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How Small Brands and Entrepreneurs Can Navigate the New Era of Digital Retail The pandemic sped up innovation in retail. Entrepreneurs can seize this moment of opportunity.

By Melanie Nuce

Opinions expressed by Entrepreneur contributors are their own.

As smartphones are cemented into our society, two-dimensional barcodes have come to represent the future for the retail industry. Use of the QR code has exploded over the last year and a half. A series of pixels packaged into neat square-shaped grids, these codes have become commonplace and symbolic of a new era in contactless transactions. They can also define the consumer experience with individual products by appearing on product packaging, where they can offer access to important information that supports purchase decisions.

Emerging brands are excited about the possibility of connecting more directly with customers through a QR-driven experience. The higher-level implication of the QR code trend is that a brand's online identity is just as important, if not more, than its physical presence. According to Salesforce, more than 80% of the customer's shopping journey is now taking place online.

Entrepreneurs can prepare for this new era of digital and physical convergence and stay in tune with rapidly changing shopper behavior by peering behind the code, considering the impact of autonomous experiences and perfecting their digital presence.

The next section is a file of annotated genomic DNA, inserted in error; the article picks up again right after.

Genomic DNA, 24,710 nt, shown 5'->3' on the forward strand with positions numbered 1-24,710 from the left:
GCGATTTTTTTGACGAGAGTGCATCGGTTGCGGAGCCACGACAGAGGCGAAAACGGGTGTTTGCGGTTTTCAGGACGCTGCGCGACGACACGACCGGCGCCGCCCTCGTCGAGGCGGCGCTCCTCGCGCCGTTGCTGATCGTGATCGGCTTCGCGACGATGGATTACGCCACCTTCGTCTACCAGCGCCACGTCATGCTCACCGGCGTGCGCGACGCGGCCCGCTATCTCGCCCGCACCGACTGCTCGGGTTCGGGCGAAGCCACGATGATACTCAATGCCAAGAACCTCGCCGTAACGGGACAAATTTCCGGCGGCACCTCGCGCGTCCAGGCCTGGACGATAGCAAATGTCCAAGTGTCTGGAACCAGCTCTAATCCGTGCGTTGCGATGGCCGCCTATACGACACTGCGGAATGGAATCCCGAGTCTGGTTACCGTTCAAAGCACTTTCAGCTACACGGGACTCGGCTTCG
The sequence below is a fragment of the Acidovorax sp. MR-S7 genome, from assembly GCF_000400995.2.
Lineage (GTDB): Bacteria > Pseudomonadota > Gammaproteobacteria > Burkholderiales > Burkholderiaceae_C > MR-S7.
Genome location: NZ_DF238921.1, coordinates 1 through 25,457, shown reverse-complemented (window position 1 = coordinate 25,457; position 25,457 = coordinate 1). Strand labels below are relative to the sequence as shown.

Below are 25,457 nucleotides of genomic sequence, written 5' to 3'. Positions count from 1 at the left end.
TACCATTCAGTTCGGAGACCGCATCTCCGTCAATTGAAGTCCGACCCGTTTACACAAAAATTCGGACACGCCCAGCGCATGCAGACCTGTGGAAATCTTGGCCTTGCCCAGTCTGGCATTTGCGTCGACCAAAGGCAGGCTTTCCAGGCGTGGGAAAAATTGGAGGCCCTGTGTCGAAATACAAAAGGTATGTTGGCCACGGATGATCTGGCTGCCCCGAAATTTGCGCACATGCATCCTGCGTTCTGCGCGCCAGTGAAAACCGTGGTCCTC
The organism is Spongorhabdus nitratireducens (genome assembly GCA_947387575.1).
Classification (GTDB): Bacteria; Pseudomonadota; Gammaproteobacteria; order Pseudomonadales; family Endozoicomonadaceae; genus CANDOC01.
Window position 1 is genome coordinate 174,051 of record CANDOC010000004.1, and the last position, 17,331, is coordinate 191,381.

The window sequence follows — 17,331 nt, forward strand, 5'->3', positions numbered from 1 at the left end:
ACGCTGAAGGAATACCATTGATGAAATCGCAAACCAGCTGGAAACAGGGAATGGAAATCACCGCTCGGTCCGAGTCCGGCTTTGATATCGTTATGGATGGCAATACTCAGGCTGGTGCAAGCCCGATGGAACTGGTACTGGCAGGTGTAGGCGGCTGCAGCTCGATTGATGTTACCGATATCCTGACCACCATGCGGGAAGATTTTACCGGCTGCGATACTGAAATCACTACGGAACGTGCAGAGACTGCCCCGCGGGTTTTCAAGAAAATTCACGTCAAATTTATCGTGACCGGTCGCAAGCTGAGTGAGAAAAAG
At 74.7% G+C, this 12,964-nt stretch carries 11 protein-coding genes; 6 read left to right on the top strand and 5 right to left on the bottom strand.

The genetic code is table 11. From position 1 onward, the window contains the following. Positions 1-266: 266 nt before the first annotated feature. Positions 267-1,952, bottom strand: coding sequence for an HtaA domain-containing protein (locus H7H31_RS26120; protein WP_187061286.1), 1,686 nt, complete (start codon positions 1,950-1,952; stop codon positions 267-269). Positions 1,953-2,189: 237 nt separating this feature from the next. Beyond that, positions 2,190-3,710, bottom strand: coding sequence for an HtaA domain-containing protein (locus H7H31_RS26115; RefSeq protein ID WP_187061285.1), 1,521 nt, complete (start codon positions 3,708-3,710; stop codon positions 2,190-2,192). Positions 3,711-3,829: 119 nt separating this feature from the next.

Related: How Dynamic QR Codes Became an Essential Tool For Every Business Out There

Go behind the code

There's truly more than meets the eye when you are talking about a barcode, QR or any similar data carrier — it has a massive system of information sharing behind it. Due to the complex nature of how we move goods around the world today, brands and retailers are collaborating to share more data than ever before to create efficiency and earn consumer trust through transparency.

Consumer demand for information transparency has been the driving force behind retailers and major brands transitioning from linear UPC barcodes to two-dimensional barcodes by 2027. New technical standards like GS1 Digital Link can web-enable products, giving shoppers access to customized product information, not just a static website, that can be served up to the user depending on where and in which context the product is being scanned.

This is made possible via the product identifier behind the code — the item number that uniquely identifies a product in the global supply chain — like a fingerprint that no other product in the world has. The identifier, called the Global Trade Item Number (GTIN), is a standard conceptualized by brands and retailers that joined together 50 years ago to make commerce work better for everyone. Today, the price of obtaining an authentic GTIN is just $30, making it easier than ever for entrepreneurs who are pioneering new territory in retail.

Related: Digital transformation of SMEs: an easier path to travel than you think

Think autonomous

Dramatic shifts in shopping behavior are driving forward not only a packaging revolution, but more tech-infused store experiences, including cashierless checkout, scan-and-go and other ways to maximize store trips with little human interaction.